Revise, or re-translate?

One issue I notice translators love to complain about is being asked to revise someone else’s translation. I absolutely get the annoyance when it is clearly a request to improve a cheaper translator’s work after your quote was rejected as being “too late” five minutes after the initial email. Been there, felt the burn. I’m with you on calling that out as poor etiquette.

But, sometimes, I find translators using this as a blanket excuse to turn away editing requests from professionals who want to write in a non-native language. And that’s something I just don’t understand.

Revising a non-native speaker’s English (or French, or other written language) creates a win-win situation for you and for your client. The original author gets practice writing in a language they might need to use for other professional purposes. And it offers you, the translator, an ideal exercise for improving your revision process and watchlist.

Think about it: a non-native writer’s written language is a direct translation of a French, German, Kiswahili, namethelanguage thought. So, it offers an opportunity to observe real-time examples of subtle, concept-level translation mistakes that can easily slip into your own work unnoticed.

This idea is similar to how we [translators] use parallel texts to identify appropriate vocabulary/register/etc. Revising a non-native writer’s work allows you to be more neutral in how you approach the text, more analytical, and more open to asking, “Why did that happen?” Instead of poking holes in your own hard work, you can approach the revision process as a learning tool.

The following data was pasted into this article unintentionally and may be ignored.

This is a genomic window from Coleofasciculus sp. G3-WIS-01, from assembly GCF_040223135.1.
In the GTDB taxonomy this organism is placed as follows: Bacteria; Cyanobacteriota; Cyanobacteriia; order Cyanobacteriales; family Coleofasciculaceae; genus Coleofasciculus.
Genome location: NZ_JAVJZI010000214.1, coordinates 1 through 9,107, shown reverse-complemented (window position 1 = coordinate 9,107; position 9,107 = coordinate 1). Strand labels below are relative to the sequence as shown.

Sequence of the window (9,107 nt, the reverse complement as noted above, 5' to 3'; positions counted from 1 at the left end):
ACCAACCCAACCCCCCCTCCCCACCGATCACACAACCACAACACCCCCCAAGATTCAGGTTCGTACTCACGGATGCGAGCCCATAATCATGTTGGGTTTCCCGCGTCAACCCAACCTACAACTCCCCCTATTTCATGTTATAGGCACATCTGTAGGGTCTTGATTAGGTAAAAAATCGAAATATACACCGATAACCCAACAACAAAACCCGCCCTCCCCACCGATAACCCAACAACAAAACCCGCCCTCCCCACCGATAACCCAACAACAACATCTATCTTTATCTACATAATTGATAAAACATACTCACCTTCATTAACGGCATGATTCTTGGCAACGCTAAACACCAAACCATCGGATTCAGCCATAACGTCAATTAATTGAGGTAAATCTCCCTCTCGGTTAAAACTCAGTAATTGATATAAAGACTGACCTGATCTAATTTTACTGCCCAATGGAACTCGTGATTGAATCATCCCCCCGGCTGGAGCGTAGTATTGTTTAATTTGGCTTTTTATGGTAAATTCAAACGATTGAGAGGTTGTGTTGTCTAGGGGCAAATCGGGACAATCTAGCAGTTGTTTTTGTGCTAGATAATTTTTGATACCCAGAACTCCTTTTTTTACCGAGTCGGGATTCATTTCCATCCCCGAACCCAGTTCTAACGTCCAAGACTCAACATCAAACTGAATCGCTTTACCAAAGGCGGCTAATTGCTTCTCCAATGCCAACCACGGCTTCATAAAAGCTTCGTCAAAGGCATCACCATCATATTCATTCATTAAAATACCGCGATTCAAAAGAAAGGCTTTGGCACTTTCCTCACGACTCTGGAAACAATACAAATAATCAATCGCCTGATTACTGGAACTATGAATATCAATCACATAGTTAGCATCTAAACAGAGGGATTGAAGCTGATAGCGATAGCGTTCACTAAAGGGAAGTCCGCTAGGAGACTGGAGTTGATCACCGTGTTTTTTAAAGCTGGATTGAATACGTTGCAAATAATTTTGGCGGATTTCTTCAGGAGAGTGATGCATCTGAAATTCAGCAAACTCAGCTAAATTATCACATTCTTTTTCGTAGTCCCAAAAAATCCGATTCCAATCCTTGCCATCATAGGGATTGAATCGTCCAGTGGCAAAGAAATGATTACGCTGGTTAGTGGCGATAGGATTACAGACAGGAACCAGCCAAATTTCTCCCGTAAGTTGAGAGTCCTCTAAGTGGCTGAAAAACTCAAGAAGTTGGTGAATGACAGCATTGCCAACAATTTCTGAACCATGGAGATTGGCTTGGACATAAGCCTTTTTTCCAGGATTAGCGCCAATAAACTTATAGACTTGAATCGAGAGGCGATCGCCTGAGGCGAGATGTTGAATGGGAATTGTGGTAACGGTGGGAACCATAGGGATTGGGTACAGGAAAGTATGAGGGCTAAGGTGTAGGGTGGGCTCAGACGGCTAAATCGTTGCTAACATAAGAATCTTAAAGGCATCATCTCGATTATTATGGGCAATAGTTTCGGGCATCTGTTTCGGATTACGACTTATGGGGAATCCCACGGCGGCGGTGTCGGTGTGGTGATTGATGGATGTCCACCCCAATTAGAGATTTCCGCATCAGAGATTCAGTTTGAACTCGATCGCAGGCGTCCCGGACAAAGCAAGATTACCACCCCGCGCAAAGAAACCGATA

In French-to-English translation, for instance, I find myself making oddly negative sentences where a positive statement is needed—because that’s how the French write. In Hungarian-to-English translation, I’m always watching out for how I’ve used commas and transition words. There’s no shame in making these mistakes in your first draft, as long as you are aware of your typical “mistranslations” of grammar and punctuation and correct them in your editing passes.

Other common translation errors to watch for when revising, depending on your language pairs:

  • When to use definite versus indefinite articles
  • Errors in subject-verb agreement
  • Plurals—or unusual absences of them
  • Incorrect verb in metaphorical/abstract sentence (lexical misconception)

What grammar and lexical oddities crop up in your language pairs? How do you accommodate them your translation/revision process?


4 thoughts on “Revise, or re-translate?

  1. In the Japanese/English pair, the whole singular vs. plural thing is the #1 biggest culprit, because Japanese doesn’t have a singular/plural distinction for nouns (only for pronouns). Articles are also a problem, of course. I think the third one that hits nonnative English speakers would be preposition choices. Things like “to, on, at, in” can show up interchanged for each other in English written by a native Japanese speaker, so it’s always something to watch out for since in English the differences have consequences. For a translator of someone else’s Japanese text into English, gender is a big issue. It’s really easy to mis-assign the gender of a person and call men “she” and women “he,” or to unconsciously make an assumption about the gender of someone whose gender is unspecified in the original text.

    • Gender! I knew I was missing something important… Thanks for your comment! Out of curiosity, what causes the gender mistakes in JA>EN? Does Japanese not use any gendered pronouns?

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